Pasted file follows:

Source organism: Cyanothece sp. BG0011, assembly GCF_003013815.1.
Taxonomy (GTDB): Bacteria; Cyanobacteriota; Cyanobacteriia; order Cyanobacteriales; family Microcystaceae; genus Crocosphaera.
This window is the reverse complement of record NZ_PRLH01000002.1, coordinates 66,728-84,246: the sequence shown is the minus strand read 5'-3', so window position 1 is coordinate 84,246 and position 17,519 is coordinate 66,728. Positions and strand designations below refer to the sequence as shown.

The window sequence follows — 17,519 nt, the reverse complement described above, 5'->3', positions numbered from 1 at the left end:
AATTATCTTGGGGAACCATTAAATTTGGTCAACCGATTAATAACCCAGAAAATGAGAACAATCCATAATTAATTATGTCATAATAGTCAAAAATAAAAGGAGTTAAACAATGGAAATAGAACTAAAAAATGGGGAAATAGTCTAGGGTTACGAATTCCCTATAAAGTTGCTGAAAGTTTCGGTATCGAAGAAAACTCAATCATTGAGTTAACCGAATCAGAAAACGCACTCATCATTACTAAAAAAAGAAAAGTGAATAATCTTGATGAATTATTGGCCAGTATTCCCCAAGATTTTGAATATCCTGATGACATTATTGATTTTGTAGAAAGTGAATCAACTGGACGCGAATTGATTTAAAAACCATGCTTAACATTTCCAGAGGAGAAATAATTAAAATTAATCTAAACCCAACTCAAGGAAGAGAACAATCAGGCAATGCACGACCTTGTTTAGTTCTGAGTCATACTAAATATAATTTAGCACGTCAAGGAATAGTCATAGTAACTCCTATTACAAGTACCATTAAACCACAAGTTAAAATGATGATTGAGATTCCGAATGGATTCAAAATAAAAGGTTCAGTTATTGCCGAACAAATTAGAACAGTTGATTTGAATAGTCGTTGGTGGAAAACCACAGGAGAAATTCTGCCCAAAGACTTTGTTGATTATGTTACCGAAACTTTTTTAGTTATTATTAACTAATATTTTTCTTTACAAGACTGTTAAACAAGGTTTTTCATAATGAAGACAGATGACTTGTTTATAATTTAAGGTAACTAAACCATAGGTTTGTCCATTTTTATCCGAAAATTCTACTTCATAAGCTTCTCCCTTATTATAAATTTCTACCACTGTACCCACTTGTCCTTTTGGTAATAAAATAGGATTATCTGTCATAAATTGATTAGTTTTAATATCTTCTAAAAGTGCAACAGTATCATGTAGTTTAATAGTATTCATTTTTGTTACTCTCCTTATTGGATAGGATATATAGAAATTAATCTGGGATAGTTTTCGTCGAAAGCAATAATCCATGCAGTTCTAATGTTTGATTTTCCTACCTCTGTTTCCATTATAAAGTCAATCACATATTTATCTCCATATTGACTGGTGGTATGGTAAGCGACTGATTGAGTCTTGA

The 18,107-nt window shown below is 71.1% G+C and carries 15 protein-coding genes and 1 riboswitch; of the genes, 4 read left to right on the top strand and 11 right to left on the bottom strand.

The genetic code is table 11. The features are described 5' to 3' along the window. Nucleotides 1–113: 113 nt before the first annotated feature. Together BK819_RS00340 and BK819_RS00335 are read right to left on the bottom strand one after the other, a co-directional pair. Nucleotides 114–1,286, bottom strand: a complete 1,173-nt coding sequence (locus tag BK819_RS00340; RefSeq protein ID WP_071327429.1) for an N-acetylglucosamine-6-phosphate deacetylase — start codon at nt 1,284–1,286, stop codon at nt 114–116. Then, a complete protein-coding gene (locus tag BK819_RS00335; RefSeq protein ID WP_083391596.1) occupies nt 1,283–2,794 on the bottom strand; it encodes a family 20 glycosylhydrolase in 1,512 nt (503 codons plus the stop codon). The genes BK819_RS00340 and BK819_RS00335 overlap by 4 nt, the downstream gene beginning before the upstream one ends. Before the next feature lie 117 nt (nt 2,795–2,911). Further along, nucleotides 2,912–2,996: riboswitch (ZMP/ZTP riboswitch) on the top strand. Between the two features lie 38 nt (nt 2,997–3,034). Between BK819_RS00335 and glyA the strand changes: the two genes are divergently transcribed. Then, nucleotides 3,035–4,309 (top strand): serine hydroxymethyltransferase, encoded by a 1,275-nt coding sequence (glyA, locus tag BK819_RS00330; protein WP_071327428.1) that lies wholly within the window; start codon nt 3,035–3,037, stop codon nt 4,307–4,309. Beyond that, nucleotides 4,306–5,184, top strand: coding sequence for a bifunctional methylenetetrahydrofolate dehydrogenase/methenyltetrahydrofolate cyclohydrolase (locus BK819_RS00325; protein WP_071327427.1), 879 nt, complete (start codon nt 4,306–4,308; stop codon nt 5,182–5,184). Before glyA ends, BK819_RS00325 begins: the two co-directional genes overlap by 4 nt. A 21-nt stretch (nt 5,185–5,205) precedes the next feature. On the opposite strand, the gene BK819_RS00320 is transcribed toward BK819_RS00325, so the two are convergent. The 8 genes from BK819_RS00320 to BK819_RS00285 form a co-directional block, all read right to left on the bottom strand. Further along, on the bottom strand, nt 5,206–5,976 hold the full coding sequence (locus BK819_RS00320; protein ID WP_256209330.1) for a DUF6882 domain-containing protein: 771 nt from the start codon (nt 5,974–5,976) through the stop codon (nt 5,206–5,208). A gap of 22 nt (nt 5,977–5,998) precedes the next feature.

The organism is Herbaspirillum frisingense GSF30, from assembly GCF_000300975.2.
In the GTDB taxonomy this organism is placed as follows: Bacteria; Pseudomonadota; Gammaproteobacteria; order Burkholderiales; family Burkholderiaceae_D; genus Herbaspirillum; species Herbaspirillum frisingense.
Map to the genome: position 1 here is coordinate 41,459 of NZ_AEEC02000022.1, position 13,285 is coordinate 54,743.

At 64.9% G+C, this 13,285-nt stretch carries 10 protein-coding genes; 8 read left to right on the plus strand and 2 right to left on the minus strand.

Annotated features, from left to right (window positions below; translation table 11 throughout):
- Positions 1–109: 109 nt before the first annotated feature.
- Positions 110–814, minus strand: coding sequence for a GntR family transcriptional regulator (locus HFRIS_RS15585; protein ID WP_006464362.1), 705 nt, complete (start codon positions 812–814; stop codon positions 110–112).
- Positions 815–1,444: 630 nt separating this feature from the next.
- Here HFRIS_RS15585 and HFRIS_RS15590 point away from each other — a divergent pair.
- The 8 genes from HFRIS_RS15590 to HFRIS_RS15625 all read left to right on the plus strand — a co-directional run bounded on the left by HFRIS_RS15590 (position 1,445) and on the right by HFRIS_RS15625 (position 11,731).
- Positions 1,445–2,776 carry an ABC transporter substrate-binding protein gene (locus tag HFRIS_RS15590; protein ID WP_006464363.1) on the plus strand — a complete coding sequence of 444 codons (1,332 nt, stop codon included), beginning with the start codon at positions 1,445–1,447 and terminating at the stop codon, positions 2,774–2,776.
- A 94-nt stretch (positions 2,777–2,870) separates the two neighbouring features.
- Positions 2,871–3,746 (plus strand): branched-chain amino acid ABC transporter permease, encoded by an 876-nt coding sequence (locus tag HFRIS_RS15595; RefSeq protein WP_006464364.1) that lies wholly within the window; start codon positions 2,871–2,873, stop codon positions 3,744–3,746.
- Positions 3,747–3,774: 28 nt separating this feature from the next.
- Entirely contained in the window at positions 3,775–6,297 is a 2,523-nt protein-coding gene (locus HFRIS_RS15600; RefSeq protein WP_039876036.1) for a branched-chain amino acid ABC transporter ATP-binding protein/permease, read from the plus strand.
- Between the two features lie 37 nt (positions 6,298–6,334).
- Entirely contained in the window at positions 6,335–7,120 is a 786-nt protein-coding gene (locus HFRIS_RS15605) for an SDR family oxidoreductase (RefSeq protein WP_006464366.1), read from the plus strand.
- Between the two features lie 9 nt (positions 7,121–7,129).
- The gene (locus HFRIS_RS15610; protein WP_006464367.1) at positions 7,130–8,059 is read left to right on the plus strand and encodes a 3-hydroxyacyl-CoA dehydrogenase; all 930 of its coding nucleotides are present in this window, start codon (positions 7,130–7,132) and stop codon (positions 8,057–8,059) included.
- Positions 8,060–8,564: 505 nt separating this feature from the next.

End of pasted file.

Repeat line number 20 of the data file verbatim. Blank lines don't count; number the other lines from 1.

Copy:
- Positions 2,871–3,746 (plus strand): branched-chain amino acid ABC transporter permease, encoded by an 876-nt coding sequence (locus tag HFRIS_RS15595; RefSeq protein WP_006464364.1) that lies wholly within the window; start codon positions 2,871–2,873, stop codon positions 3,744–3,746.